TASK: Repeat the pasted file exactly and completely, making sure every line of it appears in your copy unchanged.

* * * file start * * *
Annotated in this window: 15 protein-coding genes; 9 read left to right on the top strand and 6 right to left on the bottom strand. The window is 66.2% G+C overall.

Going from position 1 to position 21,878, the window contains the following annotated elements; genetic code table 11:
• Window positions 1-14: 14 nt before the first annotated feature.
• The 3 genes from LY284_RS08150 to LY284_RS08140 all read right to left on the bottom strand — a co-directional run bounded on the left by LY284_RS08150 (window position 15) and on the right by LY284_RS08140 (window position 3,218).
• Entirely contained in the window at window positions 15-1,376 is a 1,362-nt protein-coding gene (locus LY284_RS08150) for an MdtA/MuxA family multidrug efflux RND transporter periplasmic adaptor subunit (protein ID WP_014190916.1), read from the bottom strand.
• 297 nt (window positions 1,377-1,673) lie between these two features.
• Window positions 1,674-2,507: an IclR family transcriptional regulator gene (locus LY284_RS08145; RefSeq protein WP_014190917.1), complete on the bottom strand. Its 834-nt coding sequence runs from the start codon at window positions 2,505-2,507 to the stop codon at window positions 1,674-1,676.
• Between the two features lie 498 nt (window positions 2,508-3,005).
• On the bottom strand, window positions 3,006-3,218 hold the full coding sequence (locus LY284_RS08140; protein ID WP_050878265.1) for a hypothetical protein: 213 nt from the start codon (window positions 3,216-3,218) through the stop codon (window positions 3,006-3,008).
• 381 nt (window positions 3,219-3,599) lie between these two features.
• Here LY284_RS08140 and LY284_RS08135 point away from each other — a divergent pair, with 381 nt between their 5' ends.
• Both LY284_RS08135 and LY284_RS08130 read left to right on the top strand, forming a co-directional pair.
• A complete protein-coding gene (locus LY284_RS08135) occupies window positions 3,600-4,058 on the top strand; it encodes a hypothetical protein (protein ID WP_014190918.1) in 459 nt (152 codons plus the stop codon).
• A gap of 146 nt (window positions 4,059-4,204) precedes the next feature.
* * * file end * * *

Annotated in this window: 15 protein-coding genes; 9 read left to right on the top strand and 6 right to left on the bottom strand. The window is 66.2% G+C overall.

Going from position 1 to position 21,878, the window contains the following annotated elements; genetic code table 11:
• Window positions 1-14: 14 nt before the first annotated feature.
• The 3 genes from LY284_RS08150 to LY284_RS08140 all read right to left on the bottom strand — a co-directional run bounded on the left by LY284_RS08150 (window position 15) and on the right by LY284_RS08140 (window position 3,218).
• Entirely contained in the window at window positions 15-1,376 is a 1,362-nt protein-coding gene (locus LY284_RS08150) for an MdtA/MuxA family multidrug efflux RND transporter periplasmic adaptor subunit (protein ID WP_014190916.1), read from the bottom strand.
• 297 nt (window positions 1,377-1,673) lie between these two features.
• Window positions 1,674-2,507: an IclR family transcriptional regulator gene (locus LY284_RS08145; RefSeq protein WP_014190917.1), complete on the bottom strand. Its 834-nt coding sequence runs from the start codon at window positions 2,505-2,507 to the stop codon at window positions 1,674-1,676.
• Between the two features lie 498 nt (window positions 2,508-3,005).
• On the bottom strand, window positions 3,006-3,218 hold the full coding sequence (locus LY284_RS08140; protein ID WP_050878265.1) for a hypothetical protein: 213 nt from the start codon (window positions 3,216-3,218) through the stop codon (window positions 3,006-3,008).
• 381 nt (window positions 3,219-3,599) lie between these two features.
• Here LY284_RS08140 and LY284_RS08135 point away from each other — a divergent pair, with 381 nt between their 5' ends.
• Both LY284_RS08135 and LY284_RS08130 read left to right on the top strand, forming a co-directional pair.
• A complete protein-coding gene (locus LY284_RS08135) occupies window positions 3,600-4,058 on the top strand; it encodes a hypothetical protein (protein ID WP_014190918.1) in 459 nt (152 codons plus the stop codon).
• A gap of 146 nt (window positions 4,059-4,204) precedes the next feature.